Counting casualties and making casualties count

In my analysis of CIA-directed drone strikes in Pakistan’s Federally Administered Tribal Areas (see ‘Dirty Dancing’: DOWNLOADS tab) I drew upon the tabulations provided by the Bureau of Investigative Journalism and Chris Herwig‘s cartographic animation of casualties between 2004 and 2013: see my discussion here and the maps here.

Quartz’s CityLab is now running a week-long series on Borders (‘stories about places on the edge’) and it includes a new series of interactive maps showing civilian casualties from drone strikes in the FATA (this series also ends in 2013).  Here’s a screenshot:

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There’s not much geographical analysis – apart from noting the focus on North and South Waziristan – and, as I argued before, I think it a mistake to isolate drone strikes from the wider matrix of military and paramilitary violence in the borderlands (including air strikes by the Pakistan Air Force).  And there are obvious problems in disentangling civilian casualties – the US Air Force has the greatest difficulty in identifying civilians in the first place.

It’s difficult to put all this together – and particularly to hear the voices of those caught up in a matrix of such extensive violence that, as Madiha Tahir puts it so well, ‘war has lacerated the land into stillness.’  In an exquisite essay in Public Culture 29 (1) (2017) Madiha reflects on that difficulty and the ‘spatial stories’ local people struggle to tell.  Her title – ‘The ground was always in play’ – is borrowed from Michael Herr‘s despatches from Vietnam, but the full quotation explains how aerial violence echoes across this shattered land:

‘The ground was always in play, always being swept.  Under the ground was his, above it was ours.  We had the air.’

But the ‘we’ in the FATA is plural – a product of the ‘dirty dancing’ between Washington and Islamabad – and so we come to the story Madiha pieces together:

The story Mir Azad came to tell is this [and, as Madiha shows, he had travelled 500 difficult miles across South and North Waziristan to tell it]. In July 2015, American drones bombed and killed two of his cousins, Gul Rehman Khan and Mohammad Khandan. After Zarb-e-Azb began in June 2014, thousands of Waziris fled in all directions, businesspeople, farmers, militants, and students, including to the Pakistani villages in Barmal, and there the drones followed. The military operation and the “surgical” operation, carpet bombing and “precision strikes,” coordinated maybe, intentionally or not, they worked together to redraw the lines of movement, new containment zones, a shockwave that could start with ground troops in North Waziristan and end with a drone bombing a car in Barmal [in Paktika province, on the border with North Waziristan].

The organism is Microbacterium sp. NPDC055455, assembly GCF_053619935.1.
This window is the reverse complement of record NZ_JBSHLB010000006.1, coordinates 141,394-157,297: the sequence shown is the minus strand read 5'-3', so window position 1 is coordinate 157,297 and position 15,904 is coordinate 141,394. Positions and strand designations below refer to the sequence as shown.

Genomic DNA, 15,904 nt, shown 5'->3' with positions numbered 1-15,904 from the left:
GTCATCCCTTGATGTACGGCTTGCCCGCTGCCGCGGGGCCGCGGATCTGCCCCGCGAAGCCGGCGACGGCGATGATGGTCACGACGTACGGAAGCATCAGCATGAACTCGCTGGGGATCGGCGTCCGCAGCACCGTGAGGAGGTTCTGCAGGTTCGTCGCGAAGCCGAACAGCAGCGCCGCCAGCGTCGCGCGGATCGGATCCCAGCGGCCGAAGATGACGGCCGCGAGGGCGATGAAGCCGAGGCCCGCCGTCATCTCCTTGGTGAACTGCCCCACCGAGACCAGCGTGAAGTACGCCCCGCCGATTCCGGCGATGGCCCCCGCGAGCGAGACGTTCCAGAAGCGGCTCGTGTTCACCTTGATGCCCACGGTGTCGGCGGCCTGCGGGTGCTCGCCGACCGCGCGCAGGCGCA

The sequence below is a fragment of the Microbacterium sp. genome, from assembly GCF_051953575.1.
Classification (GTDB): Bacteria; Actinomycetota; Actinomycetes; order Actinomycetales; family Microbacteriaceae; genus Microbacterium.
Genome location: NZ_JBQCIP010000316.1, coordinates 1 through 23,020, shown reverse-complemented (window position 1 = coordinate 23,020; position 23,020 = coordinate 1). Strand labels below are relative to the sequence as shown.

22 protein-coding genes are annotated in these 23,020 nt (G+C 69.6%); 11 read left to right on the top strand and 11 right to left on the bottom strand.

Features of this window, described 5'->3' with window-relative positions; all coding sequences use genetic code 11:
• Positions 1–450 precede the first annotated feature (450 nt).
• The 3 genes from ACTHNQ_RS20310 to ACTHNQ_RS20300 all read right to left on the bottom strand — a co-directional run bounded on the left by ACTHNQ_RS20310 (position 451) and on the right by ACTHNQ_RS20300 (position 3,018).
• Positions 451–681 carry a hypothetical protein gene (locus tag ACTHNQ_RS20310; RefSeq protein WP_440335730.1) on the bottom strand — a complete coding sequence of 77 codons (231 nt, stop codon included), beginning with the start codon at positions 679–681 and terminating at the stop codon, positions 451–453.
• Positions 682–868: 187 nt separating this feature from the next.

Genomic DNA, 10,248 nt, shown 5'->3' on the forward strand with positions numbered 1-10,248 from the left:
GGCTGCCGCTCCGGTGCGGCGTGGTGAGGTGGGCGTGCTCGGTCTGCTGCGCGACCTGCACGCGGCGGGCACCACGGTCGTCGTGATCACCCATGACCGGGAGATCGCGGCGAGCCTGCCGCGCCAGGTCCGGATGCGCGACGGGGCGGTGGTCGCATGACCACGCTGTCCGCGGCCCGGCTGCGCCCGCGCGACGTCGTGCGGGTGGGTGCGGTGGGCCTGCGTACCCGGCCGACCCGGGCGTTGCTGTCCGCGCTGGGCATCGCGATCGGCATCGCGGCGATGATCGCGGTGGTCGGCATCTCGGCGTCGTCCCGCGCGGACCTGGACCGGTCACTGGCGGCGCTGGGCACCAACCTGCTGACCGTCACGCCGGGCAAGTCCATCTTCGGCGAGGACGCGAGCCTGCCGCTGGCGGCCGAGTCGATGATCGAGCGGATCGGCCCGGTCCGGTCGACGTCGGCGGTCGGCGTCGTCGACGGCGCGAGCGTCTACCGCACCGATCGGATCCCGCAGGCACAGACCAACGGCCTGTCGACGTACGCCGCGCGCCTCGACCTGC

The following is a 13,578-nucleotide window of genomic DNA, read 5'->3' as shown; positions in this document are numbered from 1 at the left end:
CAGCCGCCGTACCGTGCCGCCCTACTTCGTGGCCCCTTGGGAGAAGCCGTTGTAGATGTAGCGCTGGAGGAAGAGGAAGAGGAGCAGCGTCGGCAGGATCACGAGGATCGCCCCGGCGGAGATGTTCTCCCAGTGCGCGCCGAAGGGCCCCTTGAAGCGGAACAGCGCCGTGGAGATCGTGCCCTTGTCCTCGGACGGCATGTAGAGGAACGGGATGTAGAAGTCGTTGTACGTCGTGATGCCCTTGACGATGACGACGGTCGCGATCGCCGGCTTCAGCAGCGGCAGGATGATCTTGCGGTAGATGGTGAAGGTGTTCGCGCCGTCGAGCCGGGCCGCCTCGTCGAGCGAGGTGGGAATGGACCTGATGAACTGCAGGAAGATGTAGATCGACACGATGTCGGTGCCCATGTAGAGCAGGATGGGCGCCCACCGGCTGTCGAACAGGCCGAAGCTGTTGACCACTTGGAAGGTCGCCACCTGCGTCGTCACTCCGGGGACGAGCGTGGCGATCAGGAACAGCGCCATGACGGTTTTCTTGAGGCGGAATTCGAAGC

My extract can’t do justice to the essay: do read it if you can.

Since I completed the original version of ‘Dirty Dancing’ a number of new reports from Waziristan have provided more details of the co-ordination of air/ground operations.  Over the summer AFP reported that the Pakistani military had removed the roofs of houses to provide a better ‘aerial view’:

“(The) military has removed the roofs of the houses to have a better aerial view and stop militants taking refuge in these abundant, fort-like mud houses,” the official told reporters.  From the helicopter journalists could see scores of homes with no roofs but appearing otherwise intact, their interiors exposed to the elements.

roofs-removed-in-south-waziristan-2016

But in many cases – especially in North Waziristan – those ordered by the military to leave their homes have returned to find them reduced to rubble.

miran-shah-and-mir-ali-2015-001

miran-shah-and-mir-ali-2015-002

Earlier this month Ihsan Dawar reported from North Waziristan on ‘Life on the debris of wrecked houses’:

Murtaza Dawar sat with his children and cousins on the debris of his house. Behind him the setting sun was a ball of fire in the sky, reducing him and his family to silhouettes, the shards of glass in the wreck of his house catching the light and winking in the gathering dark of an early evening.

Coming back home to Mirali in North Waziristan has been a bittersweet experience for Dawar, 48. Sweet because he and his family has returned home after more than two years of displacement. Bitter, because they have come back to wreckage where their home was.

“We have nothing to do with militancy or Talibanization but our house has been demolished,” says Dawar, taking a break from pitching a tent. “There is not a single room intact. I don’t know where to take my family to protect them from the terrible cold.”

Dawar’s is not the only house that was razed during the military operation Zarb-e-Azb, launched in June 2014 to clear North Wazristan of militants. Of the nearly million tribesmen displaced by the operation, many have lost not only their belongings and assets they left behind in the tribal district and their houses have been demolished for no reason.

The government has not issued any clear data on the number of houses demolished in North Waziristan. In May 2016, a property damage survey conducted by the Fata Disaster Management Authority (FDMA) revealed that 11,663 houses were fully and partially damaged during operations against militants in South Waziristan, North Waziristan and the Khyber Agency.

Local tribesmen working in the political administration’s office in North Waziristan told Truth tracker on condition of anonymity – because of the sensitivity of information – that about 1500 houses were completely destroyed in the Mirali subdivision alone.

a-house-in-hurmaz-village

Cartographic animations can’t capture these in-animations, but we must surely do our best to attend to them.

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